I told her that I was certain that the lesion that I saw was an invasive cervical cancer. I offered at that point to work on securing grant money to do a colposcopy to rule in the cancer and then she would be able to obtain emergency Medicaid for treatment and I could then refer her to a Gyn Oncology clinic. Reluctantly she agreed to come the next week to my dysplasia clinic. I was very concerned that she wouldn’t show up and had the manager of the clinic call and assure her she had funding for her and to set up and then confirm her appointment.

The next Thursday as I was driving in to the clinic I felt quite anxious that she wouldn’t be there. I suddenly felt very invested in the well being of this patient. As I walked in the back door the assistant was walking with this woman to the counseling room. She was there and was the first patient of the day.

We did diagnose invasive squamous cell carcinoma of the cervix in the biopsies that I did that day. We were able to get her emergency Medicaid and she did get treatment and is now home and doing well and enjoying her family.

She sent me a card the other day. She thanked me and said that her family thanked me. She then added that the time I took to really understand what she felt was what changed her mind. She called it my “gift of empathy”.

Tuesday, July 25, 2006

Last of the spring tomatoes...

I picked tomatoes this morning to have in a salad this evening. It is the last of the tomatoes from this plant. No more blossoms. Time for this poor plant to hit the compost pile.

It is time to plant my fall tomatoes. We should have tomatoes well into November if the weather will cooperate.

Grand Rounds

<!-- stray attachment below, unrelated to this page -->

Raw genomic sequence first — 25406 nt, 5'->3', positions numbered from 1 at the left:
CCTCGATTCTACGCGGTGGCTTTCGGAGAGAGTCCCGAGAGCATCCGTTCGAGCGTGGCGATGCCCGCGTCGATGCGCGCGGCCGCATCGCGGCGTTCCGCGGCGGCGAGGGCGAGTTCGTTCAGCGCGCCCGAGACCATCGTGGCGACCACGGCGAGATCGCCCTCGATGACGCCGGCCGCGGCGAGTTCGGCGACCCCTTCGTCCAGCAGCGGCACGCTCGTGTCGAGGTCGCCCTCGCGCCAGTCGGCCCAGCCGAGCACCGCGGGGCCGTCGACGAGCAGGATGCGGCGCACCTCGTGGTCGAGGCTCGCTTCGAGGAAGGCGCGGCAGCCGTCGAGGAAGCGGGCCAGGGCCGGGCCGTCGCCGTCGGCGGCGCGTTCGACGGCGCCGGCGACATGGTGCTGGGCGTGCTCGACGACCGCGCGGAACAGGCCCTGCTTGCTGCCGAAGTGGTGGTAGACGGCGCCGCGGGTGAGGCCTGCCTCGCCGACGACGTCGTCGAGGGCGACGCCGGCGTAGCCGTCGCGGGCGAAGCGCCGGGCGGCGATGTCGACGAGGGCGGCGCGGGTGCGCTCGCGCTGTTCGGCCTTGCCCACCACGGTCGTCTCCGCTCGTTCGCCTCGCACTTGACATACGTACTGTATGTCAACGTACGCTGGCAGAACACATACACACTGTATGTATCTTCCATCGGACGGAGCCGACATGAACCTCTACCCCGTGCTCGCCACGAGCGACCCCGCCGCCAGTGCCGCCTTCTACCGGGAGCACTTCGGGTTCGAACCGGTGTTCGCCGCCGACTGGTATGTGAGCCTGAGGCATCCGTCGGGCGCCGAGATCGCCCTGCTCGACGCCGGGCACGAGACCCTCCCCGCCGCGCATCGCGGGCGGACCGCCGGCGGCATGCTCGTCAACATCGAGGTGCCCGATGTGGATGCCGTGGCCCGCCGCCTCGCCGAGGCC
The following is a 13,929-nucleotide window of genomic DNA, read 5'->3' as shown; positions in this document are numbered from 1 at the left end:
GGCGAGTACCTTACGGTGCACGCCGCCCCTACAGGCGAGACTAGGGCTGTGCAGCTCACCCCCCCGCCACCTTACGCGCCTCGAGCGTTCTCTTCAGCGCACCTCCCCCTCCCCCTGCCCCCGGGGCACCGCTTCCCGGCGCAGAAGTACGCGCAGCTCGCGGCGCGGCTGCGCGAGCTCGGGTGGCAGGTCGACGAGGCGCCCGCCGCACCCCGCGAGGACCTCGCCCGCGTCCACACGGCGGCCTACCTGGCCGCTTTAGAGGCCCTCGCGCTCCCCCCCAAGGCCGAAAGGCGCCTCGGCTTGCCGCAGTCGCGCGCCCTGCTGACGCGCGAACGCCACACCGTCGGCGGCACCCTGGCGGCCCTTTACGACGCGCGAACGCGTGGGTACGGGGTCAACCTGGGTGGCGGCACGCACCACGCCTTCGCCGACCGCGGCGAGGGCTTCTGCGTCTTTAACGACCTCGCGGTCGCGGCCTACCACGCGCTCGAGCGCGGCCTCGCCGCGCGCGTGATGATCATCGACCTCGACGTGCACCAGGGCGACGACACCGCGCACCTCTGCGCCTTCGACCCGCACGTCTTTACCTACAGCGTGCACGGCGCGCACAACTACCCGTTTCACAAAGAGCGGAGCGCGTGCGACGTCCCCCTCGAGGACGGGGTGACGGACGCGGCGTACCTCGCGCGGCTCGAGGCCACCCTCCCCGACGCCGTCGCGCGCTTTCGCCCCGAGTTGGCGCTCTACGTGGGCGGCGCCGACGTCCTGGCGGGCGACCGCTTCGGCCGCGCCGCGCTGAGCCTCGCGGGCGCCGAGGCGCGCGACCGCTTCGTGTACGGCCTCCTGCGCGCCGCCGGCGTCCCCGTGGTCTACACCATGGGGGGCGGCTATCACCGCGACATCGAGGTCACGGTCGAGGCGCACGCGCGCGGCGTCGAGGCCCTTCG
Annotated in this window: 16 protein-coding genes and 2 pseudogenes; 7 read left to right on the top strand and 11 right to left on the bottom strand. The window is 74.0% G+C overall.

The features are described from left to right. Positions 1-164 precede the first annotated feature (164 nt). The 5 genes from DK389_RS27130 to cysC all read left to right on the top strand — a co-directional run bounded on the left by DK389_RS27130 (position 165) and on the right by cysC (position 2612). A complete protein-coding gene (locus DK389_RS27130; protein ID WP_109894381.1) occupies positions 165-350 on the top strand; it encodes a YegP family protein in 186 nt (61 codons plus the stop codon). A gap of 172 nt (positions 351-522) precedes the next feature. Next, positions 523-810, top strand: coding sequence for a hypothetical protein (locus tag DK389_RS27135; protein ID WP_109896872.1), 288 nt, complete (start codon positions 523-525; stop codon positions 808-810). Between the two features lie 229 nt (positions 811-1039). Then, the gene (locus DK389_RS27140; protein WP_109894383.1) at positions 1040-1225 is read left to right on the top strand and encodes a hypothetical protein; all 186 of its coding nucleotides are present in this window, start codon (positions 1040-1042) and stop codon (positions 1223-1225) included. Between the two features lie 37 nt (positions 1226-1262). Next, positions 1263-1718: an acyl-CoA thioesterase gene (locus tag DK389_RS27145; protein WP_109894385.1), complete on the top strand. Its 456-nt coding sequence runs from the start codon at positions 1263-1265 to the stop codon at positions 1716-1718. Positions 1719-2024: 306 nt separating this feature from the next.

Grand Rounds Volume 2, Number 44: The Garden is up at Medical Humanities , please take the time to walk through the garden, it is a really nice collection along the path.

Saturday, July 22, 2006

The Drought

We are still on stage 3 water restrictions here in our city. We are able to water once a week, one inch. Some of the neighboring communities have moved to stage 4, no outdoor watering. The lake that we get out water from is very low and what was once water is now a meadow. This bridge usually spans the lake. This picture is from the City of Allen website. I think it must have been taken a few weeks ago, when I drove over this bridge today, it is all overgrown with weeds in this area.

The restrictions are anticipated to continue thru the end of 2007. We are expecting that we will be moved to stage 4 restrictions in our city soon. Even if we were to get allot of rain it will take a long time to replenish the reserves and the North Texas Municipal Water District is working on alternate sources.

This is our first casualty to the drought. This was a River Birch that we planted in a rather soggy area of the yard to help with the drainage issue. The drought has alleviated the soggy area and also this wonderful shade tree. The rest of the yard is holding up so far...

My lone tomato plant is hanging in there but I think this will be the last of the tomatoes for this season, time to get some planted for the fall.

Thursday, July 20, 2006


For the last 2 1/2 years, one day a month I travel to Paris to staff a colposcopy clinic. Paris, Texas that is. I look forward to this day each month. It offers me a change of pace and I enjoy working with the staff at the clinic. It is a 90 minute drive each way on most days. The WHCNP that is the clinician at the clinic was a student that I was able to mentor/precept five years ago and it is nice to watch her as she matures in her role. I enjoy the patient population and the role I fill in this community. This is what I really think I was meant to do when I became a FNP.